Any Mood Disorder (National Institute of Mental Health/NIH)

Drugs, Brains, and Behavior: The Science of Addiction (National Institute on Drug Abuse/NIH)

Epigenomics (National Human Genome Research Institute/NIH)

Maze Lab (Icahn School of Medicine at Mount Sinai, New York, NY)

NIH Support: National Institute on Drug Abuse; National Institute of Mental Health; National Institute of General Medical Sciences; National Cancer Institute

Creative Minds: Reprogramming the Brain

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Cells of a mouse retina

Caption: Neuronal circuits in the mouse retina. Cone photoreceptors (red) enable color vision; bipolar neurons (magenta) relay information further along the circuit; and a subtype of bipolar neuron (green) helps process signals sensed by other photoreceptors in dim light.
Credit: Brian Liu and Melanie Samuel, Baylor College of Medicine, Houston.

When most people think of reprogramming something, they probably think of writing code for a computer or typing commands into their smartphone. Melanie Samuel thinks of brain circuits, the networks of interconnected neurons that allow different parts of the brain to work together in processing information.

Samuel, a researcher at Baylor College of Medicine, Houston, wants to learn to reprogram the connections, or synapses, of brain circuits that function less well in aging and disease and limit our memory and ability to learn. She has received a 2016 NIH Director’s New Innovator Award to decipher the molecular cues that encourage the repair of damaged synapses or enable neurons to form new connections with other neurons. Because extensive synapse loss is central to most degenerative brain diseases, Samuel’s reprogramming efforts could help point the way to preventing or correcting wiring defects before they advance to serious and potentially irreversible cognitive problems.

Huntington’s Disease: Gene Editing Shows Promise in Mouse Studies

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Cas9 clipping the Huntington's repeatsMy father was a folk song collector, and I grew up listening to the music of Woody Guthrie. On July 14th, folk music enthusiasts will be celebrating the 105th anniversary of Guthrie’s birth in his hometown of Okemah, OK. Besides being renowned for writing “This Land is Your Land” and other folk classics, Guthrie has another more tragic claim to fame: he provided the world with a glimpse at the devastation caused by a rare, inherited neurological disorder called Huntington’s disease.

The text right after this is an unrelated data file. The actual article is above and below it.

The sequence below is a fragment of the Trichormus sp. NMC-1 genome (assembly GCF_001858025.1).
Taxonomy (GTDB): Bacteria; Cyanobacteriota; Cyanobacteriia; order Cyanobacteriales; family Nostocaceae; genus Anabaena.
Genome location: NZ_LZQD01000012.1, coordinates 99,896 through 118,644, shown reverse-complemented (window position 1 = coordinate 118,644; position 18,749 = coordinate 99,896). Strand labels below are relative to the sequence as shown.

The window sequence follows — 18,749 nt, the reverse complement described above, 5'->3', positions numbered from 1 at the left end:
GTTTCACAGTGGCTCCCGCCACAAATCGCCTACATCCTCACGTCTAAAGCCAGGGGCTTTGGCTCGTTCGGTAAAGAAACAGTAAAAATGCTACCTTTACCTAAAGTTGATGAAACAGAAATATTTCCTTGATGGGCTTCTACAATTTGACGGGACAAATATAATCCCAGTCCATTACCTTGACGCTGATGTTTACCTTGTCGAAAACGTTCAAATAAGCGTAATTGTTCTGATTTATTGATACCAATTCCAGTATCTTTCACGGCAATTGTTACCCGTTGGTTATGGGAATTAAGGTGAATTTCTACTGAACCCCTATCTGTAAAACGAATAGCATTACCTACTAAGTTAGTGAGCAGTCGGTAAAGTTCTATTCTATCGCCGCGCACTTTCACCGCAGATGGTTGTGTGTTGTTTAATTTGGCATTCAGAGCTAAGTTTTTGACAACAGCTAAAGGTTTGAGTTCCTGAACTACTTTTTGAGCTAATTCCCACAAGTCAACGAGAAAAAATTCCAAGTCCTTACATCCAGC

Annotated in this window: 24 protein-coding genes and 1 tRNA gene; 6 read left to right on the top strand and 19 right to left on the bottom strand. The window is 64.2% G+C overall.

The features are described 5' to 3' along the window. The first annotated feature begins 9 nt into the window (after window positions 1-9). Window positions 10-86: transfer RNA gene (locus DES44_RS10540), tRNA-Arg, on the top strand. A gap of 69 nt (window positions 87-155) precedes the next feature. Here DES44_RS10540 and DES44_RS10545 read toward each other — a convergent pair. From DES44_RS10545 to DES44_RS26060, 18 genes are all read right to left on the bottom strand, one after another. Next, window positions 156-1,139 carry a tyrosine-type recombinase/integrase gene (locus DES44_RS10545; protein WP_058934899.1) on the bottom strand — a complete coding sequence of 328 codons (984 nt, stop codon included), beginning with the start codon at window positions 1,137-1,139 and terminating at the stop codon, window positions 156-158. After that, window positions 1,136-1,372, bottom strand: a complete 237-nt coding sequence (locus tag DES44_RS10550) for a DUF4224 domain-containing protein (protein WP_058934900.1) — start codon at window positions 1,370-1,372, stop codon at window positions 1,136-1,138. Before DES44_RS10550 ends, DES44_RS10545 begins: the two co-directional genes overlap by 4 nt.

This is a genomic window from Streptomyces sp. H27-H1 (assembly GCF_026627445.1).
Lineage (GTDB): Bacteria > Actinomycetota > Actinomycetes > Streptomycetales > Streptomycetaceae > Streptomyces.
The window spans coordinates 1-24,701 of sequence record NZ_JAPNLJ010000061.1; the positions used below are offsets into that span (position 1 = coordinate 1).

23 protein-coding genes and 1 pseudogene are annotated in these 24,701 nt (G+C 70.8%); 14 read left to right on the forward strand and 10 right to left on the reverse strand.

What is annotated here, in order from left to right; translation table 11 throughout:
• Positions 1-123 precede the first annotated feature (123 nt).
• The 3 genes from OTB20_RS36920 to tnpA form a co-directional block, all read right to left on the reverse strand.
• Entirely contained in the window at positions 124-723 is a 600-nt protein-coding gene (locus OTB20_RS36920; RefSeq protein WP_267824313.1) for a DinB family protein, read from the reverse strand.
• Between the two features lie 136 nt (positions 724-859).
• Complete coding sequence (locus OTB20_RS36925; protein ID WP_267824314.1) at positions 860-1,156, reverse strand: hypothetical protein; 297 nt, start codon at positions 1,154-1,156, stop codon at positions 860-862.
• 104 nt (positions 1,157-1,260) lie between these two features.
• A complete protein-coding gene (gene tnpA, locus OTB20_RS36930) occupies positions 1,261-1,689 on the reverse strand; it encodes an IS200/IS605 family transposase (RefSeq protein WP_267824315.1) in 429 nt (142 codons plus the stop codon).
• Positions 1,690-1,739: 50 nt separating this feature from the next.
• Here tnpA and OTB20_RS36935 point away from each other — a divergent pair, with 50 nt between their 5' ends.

When Guthrie died from complications of Huntington’s a half-century ago, the disease was untreatable. Sadly, it still is. But years of basic science advances, combined with the promise of innovative gene editing systems such as CRISPR/Cas9, are providing renewed hope that we will someday be able to treat or even cure Huntington’s disease, along with many other inherited disorders.

Antibody Makes Alzheimer’s Protein Detectable in Blood

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Antibodies to Tau

Caption: The protein tau (green) aggregates abnormally in a brain cell (blue). Tau spills out of the cell and enters the bloodstream (red). Research shows that antibodies (blue) can capture tau in the blood that reflect its levels in the  brain.
Credit: Sara Moser

Age can bring moments of forgetfulness. It can also bring concern that the forgetfulness might be a sign of early Alzheimer’s disease. For those who decide to have it checked out, doctors are likely to administer brief memory exams to assess the situation, and medical tests to search for causes of memory loss. Brain imaging and spinal taps can also help to look for signs of the disease. But an absolutely definitive diagnosis of Alzheimer’s disease is only possible today by examining a person’s brain postmortem. A need exists for a simple, less-invasive test to diagnose Alzheimer’s disease and similar neurodegenerative conditions in living people, perhaps even before memory loss becomes obvious.

One answer may lie in a protein called tau, which accumulates in abnormal tangles in the brains of people with Alzheimer’s disease and other “tauopathy” disorders. In recent years, researchers have been busy designing an antibody to target tau in hopes that this immunotherapy approach might slow or even reverse Alzheimer’s devastating symptoms, with promising early results in mice [1, 2]. Now, an NIH-funded research team that developed one such antibody have found it might also open the door to a simple blood test [3].